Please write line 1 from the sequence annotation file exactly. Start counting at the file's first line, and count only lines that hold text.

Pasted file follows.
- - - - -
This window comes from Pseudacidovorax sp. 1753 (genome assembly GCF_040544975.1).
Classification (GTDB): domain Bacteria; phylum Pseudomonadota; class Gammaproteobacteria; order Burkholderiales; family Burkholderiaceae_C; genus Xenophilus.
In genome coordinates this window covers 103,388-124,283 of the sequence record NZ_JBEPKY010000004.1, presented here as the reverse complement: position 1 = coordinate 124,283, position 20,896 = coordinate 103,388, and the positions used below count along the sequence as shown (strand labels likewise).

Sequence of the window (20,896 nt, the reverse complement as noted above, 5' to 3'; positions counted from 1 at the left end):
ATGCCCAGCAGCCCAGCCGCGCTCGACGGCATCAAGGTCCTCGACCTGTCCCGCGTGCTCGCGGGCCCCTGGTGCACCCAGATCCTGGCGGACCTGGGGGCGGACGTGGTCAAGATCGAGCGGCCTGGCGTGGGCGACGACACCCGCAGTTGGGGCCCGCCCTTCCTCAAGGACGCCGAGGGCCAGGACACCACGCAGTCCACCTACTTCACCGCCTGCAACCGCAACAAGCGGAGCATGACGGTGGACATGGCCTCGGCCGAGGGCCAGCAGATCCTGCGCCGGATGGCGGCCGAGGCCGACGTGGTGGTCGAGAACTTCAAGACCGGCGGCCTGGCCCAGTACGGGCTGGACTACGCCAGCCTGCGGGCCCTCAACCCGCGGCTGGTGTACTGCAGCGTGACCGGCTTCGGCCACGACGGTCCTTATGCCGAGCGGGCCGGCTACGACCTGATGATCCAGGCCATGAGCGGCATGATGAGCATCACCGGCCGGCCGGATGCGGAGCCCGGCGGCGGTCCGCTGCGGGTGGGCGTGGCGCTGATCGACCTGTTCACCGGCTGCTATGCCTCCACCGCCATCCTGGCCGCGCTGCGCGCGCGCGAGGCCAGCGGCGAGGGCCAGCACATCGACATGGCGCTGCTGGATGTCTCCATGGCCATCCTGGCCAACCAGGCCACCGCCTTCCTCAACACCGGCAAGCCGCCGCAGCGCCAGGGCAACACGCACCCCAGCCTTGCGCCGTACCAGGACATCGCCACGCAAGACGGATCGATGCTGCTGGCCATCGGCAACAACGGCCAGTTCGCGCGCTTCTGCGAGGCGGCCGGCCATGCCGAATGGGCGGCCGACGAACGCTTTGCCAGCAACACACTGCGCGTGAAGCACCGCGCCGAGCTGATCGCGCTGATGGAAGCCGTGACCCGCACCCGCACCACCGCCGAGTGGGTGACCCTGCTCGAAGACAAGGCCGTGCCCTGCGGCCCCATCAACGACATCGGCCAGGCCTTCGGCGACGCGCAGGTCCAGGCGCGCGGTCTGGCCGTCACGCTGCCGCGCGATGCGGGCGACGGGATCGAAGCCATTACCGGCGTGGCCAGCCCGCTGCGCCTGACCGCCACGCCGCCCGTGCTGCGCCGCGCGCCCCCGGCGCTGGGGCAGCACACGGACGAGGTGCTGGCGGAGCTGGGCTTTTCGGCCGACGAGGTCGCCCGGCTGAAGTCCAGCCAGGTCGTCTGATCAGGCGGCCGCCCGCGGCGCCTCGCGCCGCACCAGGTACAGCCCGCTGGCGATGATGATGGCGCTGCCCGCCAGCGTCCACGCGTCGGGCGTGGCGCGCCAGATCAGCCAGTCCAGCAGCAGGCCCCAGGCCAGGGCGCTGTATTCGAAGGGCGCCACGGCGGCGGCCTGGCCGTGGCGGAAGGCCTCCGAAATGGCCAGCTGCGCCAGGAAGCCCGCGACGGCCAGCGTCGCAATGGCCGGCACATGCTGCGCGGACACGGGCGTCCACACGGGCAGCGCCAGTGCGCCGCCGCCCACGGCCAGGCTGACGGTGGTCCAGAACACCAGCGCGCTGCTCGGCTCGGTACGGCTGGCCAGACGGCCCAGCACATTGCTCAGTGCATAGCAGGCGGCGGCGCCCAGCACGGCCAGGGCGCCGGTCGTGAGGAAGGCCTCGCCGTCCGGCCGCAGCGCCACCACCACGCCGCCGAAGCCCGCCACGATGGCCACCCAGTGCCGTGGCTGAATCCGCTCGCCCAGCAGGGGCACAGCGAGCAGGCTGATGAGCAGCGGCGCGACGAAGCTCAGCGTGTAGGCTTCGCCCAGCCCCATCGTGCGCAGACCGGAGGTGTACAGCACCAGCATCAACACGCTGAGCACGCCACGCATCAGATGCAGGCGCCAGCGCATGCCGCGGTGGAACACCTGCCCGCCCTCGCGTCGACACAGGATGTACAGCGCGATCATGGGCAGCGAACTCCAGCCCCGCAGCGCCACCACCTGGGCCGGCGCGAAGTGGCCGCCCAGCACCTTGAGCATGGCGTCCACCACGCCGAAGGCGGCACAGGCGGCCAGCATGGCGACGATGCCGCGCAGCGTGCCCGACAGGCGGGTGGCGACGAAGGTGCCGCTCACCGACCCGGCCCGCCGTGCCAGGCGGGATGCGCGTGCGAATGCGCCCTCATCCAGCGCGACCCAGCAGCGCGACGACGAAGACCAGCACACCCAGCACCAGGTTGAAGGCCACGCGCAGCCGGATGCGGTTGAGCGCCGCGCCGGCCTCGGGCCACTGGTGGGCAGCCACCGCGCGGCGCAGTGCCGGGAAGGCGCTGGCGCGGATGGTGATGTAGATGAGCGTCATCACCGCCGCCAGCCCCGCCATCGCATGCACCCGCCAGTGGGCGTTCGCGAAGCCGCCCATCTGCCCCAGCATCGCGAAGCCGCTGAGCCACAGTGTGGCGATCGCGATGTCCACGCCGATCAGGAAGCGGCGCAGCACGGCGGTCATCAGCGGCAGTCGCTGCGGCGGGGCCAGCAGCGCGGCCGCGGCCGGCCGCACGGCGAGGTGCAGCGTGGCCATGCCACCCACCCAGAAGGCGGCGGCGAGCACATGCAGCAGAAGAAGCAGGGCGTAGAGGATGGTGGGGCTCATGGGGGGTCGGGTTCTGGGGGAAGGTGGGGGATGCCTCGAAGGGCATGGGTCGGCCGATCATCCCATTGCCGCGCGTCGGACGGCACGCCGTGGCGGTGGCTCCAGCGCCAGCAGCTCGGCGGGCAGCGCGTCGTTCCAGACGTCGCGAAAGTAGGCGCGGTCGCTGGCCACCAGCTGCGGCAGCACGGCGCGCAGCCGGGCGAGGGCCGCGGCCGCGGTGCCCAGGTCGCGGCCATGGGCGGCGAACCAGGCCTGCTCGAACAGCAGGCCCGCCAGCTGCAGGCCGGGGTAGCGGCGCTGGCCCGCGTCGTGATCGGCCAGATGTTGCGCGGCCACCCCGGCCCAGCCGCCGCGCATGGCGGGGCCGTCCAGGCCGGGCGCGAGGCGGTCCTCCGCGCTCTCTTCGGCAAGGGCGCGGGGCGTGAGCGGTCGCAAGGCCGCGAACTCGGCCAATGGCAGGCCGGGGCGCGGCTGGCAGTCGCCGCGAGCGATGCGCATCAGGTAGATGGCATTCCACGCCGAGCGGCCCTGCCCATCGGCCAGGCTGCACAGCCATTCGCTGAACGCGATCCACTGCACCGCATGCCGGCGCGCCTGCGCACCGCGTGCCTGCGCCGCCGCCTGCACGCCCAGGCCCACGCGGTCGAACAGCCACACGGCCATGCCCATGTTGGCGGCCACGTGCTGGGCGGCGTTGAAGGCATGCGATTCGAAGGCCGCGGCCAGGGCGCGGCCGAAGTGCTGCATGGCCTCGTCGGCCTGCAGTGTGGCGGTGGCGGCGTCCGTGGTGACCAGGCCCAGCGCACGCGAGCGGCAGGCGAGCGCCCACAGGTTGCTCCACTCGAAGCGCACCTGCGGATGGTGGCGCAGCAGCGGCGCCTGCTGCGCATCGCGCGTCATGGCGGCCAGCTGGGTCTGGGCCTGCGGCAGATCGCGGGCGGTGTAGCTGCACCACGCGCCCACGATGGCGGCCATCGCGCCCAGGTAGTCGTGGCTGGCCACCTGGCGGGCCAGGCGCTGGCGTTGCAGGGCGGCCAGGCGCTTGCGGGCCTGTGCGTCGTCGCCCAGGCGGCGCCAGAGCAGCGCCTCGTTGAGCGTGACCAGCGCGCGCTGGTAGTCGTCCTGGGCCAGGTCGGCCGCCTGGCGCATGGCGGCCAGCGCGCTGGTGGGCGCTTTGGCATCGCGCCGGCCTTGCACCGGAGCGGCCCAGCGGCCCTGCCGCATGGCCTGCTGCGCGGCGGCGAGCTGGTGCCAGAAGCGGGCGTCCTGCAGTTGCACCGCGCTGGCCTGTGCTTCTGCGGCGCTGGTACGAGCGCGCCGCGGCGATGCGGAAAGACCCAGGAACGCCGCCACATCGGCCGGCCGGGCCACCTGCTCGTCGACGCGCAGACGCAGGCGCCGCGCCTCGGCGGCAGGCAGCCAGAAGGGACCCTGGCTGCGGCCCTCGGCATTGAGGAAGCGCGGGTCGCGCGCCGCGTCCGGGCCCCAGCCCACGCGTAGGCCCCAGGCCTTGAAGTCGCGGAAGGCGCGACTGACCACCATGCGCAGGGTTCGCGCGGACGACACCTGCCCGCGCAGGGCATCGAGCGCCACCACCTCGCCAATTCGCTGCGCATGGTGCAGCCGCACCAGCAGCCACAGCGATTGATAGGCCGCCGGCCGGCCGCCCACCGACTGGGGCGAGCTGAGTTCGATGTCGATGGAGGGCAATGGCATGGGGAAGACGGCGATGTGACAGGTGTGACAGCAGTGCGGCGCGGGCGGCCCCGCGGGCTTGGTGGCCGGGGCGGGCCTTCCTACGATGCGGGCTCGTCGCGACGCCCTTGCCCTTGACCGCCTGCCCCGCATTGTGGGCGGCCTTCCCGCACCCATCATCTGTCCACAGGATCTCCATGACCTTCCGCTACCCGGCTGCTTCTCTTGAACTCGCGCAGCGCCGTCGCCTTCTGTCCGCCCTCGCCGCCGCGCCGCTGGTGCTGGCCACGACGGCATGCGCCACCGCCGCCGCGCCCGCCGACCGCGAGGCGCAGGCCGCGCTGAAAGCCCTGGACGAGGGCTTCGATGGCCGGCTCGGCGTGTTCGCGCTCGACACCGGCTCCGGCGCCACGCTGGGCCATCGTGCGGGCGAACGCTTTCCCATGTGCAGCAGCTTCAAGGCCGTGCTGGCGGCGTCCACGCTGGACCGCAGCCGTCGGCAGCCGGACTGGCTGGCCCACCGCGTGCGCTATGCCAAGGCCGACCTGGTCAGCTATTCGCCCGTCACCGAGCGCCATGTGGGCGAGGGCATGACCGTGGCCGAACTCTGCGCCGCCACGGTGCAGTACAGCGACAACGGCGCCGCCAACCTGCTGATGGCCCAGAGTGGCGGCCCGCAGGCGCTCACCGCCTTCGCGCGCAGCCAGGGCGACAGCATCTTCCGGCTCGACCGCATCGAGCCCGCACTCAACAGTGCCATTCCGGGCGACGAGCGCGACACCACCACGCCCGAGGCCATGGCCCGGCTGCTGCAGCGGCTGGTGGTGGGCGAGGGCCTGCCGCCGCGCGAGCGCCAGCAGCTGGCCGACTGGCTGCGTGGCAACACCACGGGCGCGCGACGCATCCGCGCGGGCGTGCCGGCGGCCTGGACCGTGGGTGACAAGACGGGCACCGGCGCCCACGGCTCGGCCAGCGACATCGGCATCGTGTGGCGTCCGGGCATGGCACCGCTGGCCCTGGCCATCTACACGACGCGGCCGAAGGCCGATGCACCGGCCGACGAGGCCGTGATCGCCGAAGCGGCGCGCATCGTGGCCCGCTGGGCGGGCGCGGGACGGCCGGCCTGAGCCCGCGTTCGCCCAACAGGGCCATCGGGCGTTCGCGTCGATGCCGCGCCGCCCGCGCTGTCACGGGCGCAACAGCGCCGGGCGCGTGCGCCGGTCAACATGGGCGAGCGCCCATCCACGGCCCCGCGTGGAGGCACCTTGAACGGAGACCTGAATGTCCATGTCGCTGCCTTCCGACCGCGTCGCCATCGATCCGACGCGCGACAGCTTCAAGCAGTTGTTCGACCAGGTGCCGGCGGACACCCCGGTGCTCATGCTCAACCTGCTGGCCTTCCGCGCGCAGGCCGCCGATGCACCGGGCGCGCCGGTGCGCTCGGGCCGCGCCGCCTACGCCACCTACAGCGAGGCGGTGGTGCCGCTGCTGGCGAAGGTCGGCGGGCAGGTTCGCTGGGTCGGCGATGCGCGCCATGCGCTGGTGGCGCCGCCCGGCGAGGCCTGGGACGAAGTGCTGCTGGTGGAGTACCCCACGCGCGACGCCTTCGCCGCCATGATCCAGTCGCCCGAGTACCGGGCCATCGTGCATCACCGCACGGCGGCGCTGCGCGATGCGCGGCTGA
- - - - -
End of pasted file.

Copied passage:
This window comes from Pseudacidovorax sp. 1753 (genome assembly GCF_040544975.1).